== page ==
|Magic: the Gathering
Card of the week
|| card of the week | judge school | ask rules question | contact ||
Today, Thassa kicks off our Theros Card of the Week series. So with out further ado, allow me to present Thassa, God of the Sea (she's actually a Goddess)!
Translated by Lev Kotlyar
Thassa, God of the Sea
Thassa, God of the Sea has two card types: Creature and Enchantment. While this is unusual, it is not ground breaking. In fact, if you cast your minds back to the Future Sight block, Tarmogoyf’s old friend, Lucent Liminid was both a Creature and an Enchantment.
Thassa may exist on the battlefield as an enchantment or may incarnate and become a creature. For Thassa to incarnate and “become” a creature (and the keep Enchantment type all at the same time) it requires a players Devotion to be 5 or greater (so pretty much like any other deity). However, Thassa differs from the cycle of Licids because she doesn’t lose any abilities when she becomes a creature.
Thassa has a single creature type – God. Before the arrival of Theros, there was no creature with the subtype God. So what does this new God type do? Well, the thing to remember here is that God is just like any other creature type, it doesn’t grant a creature any abilities. While the cycle of Theros Gods share the Indestructible static ability, it doesn’t mean that an animated Mutavault will gain the ability Indestructible (an animated Mutavault has all creature types including God).
How do you do battle with the hostile Gods of Theros?
Thassa, God of the Sea has the supretype Legendary. While this supertype has been around for a while and is well-known, the Legend rules were changed with the release of Magic 2014. So, if you have just returned to Magic the Gathering after a long absence then you should probably click on the link we have provided for you and get up to speed. If you are not keen on clicking on the link dont worry, we have provided you with an abridged version.
Its actually pretty straight forward, in that both you and your opponents can control the same God at the same time e.g. Anthony Hopkins controls Thassa, God of the Sea and Nicolas Cage also controls his very own Thassa, God of the Sea and both Gods are on the battlefield at the same time (that's right folks). If Anthony Hopkins decides to add another Thassa to the battlefield he must decide whether the his new Thassa stays or if the old one does, its that simple. Now that you are all up to speed on the new Legend Rule its time to look at the mechanic of Devotion.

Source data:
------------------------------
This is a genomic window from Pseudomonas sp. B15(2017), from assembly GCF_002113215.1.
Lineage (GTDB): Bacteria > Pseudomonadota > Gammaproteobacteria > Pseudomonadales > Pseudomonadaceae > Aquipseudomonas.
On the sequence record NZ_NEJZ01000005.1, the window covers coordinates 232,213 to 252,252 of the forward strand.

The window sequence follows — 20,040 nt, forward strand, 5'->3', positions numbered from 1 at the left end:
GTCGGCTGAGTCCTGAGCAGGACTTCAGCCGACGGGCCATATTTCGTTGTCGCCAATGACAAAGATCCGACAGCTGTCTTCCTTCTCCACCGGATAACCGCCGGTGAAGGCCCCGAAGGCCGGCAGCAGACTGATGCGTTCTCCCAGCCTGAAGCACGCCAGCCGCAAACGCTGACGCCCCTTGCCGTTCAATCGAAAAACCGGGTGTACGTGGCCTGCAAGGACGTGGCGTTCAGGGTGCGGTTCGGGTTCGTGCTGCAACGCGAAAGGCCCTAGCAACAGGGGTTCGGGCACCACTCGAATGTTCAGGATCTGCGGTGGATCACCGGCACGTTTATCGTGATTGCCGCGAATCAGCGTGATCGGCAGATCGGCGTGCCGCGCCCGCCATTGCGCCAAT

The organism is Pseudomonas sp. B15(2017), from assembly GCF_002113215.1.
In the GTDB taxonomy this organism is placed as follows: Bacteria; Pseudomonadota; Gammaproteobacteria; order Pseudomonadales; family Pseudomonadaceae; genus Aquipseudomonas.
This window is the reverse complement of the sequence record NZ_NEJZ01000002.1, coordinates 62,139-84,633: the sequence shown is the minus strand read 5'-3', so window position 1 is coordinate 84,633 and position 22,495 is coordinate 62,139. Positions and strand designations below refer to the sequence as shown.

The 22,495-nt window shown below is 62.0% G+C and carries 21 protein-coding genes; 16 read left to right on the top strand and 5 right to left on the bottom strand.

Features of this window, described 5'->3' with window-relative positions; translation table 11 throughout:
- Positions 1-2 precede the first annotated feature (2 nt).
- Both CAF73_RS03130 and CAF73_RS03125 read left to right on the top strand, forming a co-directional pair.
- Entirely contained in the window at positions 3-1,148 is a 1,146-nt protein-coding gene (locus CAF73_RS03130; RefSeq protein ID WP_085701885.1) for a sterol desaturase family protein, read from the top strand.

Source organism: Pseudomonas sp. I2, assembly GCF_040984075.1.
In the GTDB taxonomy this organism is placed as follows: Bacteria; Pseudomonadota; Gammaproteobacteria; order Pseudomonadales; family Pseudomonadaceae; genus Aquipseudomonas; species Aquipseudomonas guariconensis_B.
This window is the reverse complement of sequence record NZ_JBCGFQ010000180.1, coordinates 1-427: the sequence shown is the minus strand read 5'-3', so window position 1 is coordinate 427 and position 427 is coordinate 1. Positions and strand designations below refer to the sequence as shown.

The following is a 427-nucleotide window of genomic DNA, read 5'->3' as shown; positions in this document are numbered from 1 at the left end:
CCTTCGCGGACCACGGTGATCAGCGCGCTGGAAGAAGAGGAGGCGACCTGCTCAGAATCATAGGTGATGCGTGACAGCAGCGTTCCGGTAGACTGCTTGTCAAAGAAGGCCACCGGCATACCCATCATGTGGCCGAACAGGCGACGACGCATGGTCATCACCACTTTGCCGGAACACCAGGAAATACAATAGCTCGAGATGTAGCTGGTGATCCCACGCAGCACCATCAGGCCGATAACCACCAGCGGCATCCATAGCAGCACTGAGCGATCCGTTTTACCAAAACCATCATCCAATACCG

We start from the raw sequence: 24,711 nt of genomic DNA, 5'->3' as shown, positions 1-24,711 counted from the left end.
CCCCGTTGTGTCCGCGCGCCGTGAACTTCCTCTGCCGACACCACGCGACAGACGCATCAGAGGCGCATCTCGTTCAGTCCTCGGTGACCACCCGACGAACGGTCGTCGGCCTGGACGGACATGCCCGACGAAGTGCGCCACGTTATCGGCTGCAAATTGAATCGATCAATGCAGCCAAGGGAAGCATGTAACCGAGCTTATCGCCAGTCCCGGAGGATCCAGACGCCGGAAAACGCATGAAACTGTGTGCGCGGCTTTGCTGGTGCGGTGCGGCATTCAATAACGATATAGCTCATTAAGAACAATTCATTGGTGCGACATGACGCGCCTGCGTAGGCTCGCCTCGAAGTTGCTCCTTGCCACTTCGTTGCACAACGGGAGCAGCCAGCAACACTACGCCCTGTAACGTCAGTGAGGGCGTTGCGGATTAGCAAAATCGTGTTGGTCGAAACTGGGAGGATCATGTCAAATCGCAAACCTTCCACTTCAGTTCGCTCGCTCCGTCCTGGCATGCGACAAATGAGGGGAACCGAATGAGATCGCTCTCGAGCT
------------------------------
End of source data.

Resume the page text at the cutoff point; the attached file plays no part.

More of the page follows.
To calculate your devotion to a certain color (the five colours of Magic are White, Blue, Black, Red and Green), you need to look at the mana cost of each permanent* you control (located in the top right hand corner). If those mana costs contain coloured mana symbols** then your devotion to a specific colour is equal to the amount of mana symbols for that colour among permanents you control. If a permanent has 1 or more hybrid mana symbols it increases your Devotion by 1 for both colours of the symbol.
Devotion to couple colors isn't a sum of Devotions to each of colors. Boros Reckoner increases Devotion to red and white by 3, not by 6, since total number of mana symbols which are both red and white is 3.
Some permanents don’t have a mana cost and will therefore not increase your devotion.
Less obvious things happen if you play unusual cards.
So, the thing to remember about devotion is that it is a conditional static ability which affects the Theros Gods on the battlefield. When your devotion reaches the appropriate value (in Thassa's case its 5) the Gods incarnate and become creatures while maintaining the card type Enchantment. If your devotion falls below the specified value they are just Enchantments. But how does the game handle devotion in the other zones? Well, devotion is not a characteristic defining ability so it will only function on the battlefield. In every other zone, the Gods of Theros are considered creature cards and enchantment cards.
Thassa, God of the Sea herself has one blue mana symbol in the mana cost, so if it’s on the battlefield under your control, your devotion to blue is at least one.
If another Thassa enters the battlefield under your control, you’ll need to choose one and put it into the graveyard. This may cause your devotion to drop below 5 and the second Thassa immediately ceases to be a creature.
If a creature-Thassa is put into the graveyard from the battlefield, abilities that check for a creature leaving the battlefield will trigger, regardless of what happens after that. Thassa will be considered as a creature that died for Morbid.
If Thassa is not a creature, she has no power or toughness. She cannot be enchanted by Auras with enchant creature, she also can’t have Equipments attached to it.